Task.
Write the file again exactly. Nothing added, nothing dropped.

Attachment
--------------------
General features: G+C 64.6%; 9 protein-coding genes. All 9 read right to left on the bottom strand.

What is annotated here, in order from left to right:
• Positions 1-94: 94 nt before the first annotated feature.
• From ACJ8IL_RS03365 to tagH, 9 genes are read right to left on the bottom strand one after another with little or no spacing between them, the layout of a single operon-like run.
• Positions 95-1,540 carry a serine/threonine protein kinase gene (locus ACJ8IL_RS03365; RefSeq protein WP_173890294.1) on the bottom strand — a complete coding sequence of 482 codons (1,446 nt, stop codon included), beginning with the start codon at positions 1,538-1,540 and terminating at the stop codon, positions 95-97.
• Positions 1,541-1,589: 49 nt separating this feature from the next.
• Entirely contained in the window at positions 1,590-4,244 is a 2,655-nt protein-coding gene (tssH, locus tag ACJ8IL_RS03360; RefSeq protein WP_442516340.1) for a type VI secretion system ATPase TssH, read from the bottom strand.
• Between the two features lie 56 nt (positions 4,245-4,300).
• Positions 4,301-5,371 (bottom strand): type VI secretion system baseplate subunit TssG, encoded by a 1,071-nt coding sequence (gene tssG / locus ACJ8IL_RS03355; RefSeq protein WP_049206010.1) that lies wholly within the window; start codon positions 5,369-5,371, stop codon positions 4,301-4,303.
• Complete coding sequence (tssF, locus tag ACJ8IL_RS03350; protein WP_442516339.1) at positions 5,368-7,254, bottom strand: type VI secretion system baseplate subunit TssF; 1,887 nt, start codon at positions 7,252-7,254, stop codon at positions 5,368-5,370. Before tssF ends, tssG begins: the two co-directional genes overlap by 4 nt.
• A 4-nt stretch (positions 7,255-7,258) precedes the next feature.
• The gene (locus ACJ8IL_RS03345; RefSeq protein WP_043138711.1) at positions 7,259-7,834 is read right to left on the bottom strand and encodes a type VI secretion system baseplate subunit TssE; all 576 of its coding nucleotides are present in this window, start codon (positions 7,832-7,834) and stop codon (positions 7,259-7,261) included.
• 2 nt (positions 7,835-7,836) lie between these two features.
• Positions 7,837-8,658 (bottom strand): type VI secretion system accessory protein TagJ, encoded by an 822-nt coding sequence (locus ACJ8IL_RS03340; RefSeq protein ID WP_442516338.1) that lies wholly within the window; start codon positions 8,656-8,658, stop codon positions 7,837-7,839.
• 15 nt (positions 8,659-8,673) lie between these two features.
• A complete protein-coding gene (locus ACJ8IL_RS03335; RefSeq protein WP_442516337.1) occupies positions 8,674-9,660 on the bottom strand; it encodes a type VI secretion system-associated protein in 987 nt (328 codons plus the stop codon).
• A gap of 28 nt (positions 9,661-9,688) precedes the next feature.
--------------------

General features: G+C 64.6%; 9 protein-coding genes. All 9 read right to left on the bottom strand.

What is annotated here, in order from left to right:
• Positions 1-94: 94 nt before the first annotated feature.
• From ACJ8IL_RS03365 to tagH, 9 genes are read right to left on the bottom strand one after another with little or no spacing between them, the layout of a single operon-like run.
• Positions 95-1,540 carry a serine/threonine protein kinase gene (locus ACJ8IL_RS03365; RefSeq protein WP_173890294.1) on the bottom strand — a complete coding sequence of 482 codons (1,446 nt, stop codon included), beginning with the start codon at positions 1,538-1,540 and terminating at the stop codon, positions 95-97.
• Positions 1,541-1,589: 49 nt separating this feature from the next.
• Entirely contained in the window at positions 1,590-4,244 is a 2,655-nt protein-coding gene (tssH, locus tag ACJ8IL_RS03360; RefSeq protein WP_442516340.1) for a type VI secretion system ATPase TssH, read from the bottom strand.
• Between the two features lie 56 nt (positions 4,245-4,300).
• Positions 4,301-5,371 (bottom strand): type VI secretion system baseplate subunit TssG, encoded by a 1,071-nt coding sequence (gene tssG / locus ACJ8IL_RS03355; RefSeq protein WP_049206010.1) that lies wholly within the window; start codon positions 5,369-5,371, stop codon positions 4,301-4,303.
• Complete coding sequence (tssF, locus tag ACJ8IL_RS03350; protein WP_442516339.1) at positions 5,368-7,254, bottom strand: type VI secretion system baseplate subunit TssF; 1,887 nt, start codon at positions 7,252-7,254, stop codon at positions 5,368-5,370. Before tssF ends, tssG begins: the two co-directional genes overlap by 4 nt.
• A 4-nt stretch (positions 7,255-7,258) precedes the next feature.
• The gene (locus ACJ8IL_RS03345; RefSeq protein WP_043138711.1) at positions 7,259-7,834 is read right to left on the bottom strand and encodes a type VI secretion system baseplate subunit TssE; all 576 of its coding nucleotides are present in this window, start codon (positions 7,832-7,834) and stop codon (positions 7,259-7,261) included.
• 2 nt (positions 7,835-7,836) lie between these two features.
• Positions 7,837-8,658 (bottom strand): type VI secretion system accessory protein TagJ, encoded by an 822-nt coding sequence (locus ACJ8IL_RS03340; RefSeq protein ID WP_442516338.1) that lies wholly within the window; start codon positions 8,656-8,658, stop codon positions 7,837-7,839.
• 15 nt (positions 8,659-8,673) lie between these two features.
• A complete protein-coding gene (locus ACJ8IL_RS03335; RefSeq protein WP_442516337.1) occupies positions 8,674-9,660 on the bottom strand; it encodes a type VI secretion system-associated protein in 987 nt (328 codons plus the stop codon).
• A gap of 28 nt (positions 9,661-9,688) precedes the next feature.